- A punctured radiator. More often than not, a leaking radiator is due to a stone that impacted the rad through the grille. A radiator can also leak from a seam or the draincock at the bottom.
- A faulty water pump. If the fins on the water pump corrode or break, it might not circulate enough coolant to prevent overheating.
- A failed thermostat. While a thermostat is a small-ticket item, it can cause big problems if it sticks closed – or open, for that matter.
- A leaking heater core. The part that heats your car’s interior can develop a leak too. When that happens, coolant usually leaks onto the passenger floor of your car.
- Blocked radiator. Aging coolant reacts with the metal in your engine and causes it to be acidic. Deposits can form inside your radiator, blocking coolant from circulating throughout.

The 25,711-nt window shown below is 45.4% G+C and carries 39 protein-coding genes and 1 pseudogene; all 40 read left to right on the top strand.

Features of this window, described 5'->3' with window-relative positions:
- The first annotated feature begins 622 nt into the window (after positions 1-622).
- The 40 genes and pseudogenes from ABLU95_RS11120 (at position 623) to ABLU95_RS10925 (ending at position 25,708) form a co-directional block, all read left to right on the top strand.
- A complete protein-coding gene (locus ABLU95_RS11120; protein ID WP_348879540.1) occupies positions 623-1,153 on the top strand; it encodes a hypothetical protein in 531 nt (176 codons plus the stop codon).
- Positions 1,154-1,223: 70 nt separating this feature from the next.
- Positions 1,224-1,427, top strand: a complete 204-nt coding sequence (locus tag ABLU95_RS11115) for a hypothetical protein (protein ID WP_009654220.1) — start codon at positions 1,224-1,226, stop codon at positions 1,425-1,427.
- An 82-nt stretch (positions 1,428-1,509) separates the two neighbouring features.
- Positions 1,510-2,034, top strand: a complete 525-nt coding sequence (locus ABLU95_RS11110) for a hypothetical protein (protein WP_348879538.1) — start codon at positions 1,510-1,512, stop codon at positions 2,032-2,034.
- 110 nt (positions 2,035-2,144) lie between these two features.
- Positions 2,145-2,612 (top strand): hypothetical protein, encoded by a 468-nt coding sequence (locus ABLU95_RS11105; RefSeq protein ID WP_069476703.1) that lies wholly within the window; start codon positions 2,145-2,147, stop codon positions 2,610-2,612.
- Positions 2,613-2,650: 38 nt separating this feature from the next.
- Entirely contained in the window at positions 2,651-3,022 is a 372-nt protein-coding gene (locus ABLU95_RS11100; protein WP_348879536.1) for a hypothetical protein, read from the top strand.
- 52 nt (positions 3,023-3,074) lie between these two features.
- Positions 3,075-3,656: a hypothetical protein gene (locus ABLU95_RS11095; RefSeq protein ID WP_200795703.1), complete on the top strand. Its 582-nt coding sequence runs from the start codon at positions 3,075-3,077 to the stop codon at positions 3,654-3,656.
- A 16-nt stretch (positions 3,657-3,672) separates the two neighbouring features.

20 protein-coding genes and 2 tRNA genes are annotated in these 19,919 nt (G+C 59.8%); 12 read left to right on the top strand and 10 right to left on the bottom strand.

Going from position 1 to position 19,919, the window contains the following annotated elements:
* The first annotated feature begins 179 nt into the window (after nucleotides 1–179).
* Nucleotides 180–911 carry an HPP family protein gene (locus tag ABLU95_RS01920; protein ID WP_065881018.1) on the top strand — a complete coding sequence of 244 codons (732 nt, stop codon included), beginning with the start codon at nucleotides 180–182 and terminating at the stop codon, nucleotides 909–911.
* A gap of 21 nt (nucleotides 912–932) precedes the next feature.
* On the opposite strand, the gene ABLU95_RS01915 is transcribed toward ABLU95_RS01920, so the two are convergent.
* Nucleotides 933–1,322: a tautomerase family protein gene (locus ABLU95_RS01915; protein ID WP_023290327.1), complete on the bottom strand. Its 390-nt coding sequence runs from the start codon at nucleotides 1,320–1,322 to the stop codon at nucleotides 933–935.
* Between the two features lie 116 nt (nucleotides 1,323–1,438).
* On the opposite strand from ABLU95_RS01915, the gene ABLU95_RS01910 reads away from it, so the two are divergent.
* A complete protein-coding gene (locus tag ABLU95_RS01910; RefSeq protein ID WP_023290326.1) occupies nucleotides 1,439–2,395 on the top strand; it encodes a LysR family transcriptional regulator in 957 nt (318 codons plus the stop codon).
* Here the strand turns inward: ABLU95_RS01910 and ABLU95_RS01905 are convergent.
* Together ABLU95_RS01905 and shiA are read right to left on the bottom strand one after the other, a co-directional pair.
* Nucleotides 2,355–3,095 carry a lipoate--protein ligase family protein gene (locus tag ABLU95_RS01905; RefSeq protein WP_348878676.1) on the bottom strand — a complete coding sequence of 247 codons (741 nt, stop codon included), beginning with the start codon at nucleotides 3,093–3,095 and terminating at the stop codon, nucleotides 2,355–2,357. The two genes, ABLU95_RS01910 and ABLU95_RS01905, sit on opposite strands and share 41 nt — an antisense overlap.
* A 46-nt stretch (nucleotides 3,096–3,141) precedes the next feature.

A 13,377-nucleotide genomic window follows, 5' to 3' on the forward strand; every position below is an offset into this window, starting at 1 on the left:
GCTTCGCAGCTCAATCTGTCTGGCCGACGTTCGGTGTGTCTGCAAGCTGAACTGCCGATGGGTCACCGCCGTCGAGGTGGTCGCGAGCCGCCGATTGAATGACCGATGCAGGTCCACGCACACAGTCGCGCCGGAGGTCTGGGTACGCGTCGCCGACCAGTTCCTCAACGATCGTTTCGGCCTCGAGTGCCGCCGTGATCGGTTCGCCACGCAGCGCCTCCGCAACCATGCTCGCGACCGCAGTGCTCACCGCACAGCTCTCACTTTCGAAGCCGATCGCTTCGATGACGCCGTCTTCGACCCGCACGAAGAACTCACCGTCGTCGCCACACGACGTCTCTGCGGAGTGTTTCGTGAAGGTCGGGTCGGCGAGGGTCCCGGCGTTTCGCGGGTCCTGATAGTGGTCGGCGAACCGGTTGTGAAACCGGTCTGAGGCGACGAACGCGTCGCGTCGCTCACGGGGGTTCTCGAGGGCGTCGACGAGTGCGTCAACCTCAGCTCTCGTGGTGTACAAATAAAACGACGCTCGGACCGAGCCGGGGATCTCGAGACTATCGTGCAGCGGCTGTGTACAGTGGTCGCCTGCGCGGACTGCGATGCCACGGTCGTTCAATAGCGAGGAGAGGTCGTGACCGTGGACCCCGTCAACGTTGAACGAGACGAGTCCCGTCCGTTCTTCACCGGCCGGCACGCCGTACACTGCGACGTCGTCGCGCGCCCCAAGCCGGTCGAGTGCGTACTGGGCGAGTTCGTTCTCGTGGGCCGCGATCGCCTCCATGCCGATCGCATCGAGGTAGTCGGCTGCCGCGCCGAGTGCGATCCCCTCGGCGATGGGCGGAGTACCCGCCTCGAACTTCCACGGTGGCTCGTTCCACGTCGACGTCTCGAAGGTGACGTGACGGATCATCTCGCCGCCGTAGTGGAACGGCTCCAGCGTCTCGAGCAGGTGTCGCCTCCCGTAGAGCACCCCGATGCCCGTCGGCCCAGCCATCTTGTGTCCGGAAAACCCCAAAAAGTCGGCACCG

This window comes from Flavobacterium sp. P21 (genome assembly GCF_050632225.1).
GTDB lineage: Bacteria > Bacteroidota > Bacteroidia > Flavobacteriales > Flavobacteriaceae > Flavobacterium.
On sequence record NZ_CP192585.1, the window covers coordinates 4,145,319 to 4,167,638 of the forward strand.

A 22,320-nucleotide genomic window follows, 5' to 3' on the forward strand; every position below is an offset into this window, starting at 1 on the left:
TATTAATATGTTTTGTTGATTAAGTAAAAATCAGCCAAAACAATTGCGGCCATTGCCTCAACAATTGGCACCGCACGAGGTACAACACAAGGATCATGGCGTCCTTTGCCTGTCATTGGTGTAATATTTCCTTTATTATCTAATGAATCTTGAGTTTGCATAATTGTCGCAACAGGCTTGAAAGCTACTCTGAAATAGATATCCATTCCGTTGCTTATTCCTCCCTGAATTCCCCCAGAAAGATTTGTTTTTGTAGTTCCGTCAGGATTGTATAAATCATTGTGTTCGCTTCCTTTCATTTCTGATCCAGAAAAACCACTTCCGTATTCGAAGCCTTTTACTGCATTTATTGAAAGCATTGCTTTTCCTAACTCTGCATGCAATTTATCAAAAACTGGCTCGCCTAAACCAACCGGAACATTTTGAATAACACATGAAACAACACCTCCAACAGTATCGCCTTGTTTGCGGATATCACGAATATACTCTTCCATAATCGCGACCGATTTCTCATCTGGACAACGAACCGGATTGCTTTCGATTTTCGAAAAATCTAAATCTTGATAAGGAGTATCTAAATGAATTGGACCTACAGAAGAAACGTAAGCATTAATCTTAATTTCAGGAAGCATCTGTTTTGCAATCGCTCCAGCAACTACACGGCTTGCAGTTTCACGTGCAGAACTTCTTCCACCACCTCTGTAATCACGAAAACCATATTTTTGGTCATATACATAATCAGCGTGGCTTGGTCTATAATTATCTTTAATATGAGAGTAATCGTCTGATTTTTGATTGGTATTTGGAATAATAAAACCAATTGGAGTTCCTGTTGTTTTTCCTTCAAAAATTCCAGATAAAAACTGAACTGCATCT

- Broken or loose serpentine belt. The belt that spins the water pump in some cars may be loose or worn, preventing it from turning the water pump effectively.
How to Perform Cooling System Maintenance
Engine coolant has an average lifespan of five years or 100,000 miles. Some cars may be more or less, and the service interval is found in your owner’s manual maintenance schedule. If you need to replace any cooling system components, you should drain and fill the system with new fluid. Here’s what you need to do to perform cooling system maintenance.
Change the Engine Coolant
When it’s time to change the engine coolant, here are the steps.
- Wear gloves and eye protection as engine coolant may be HOT!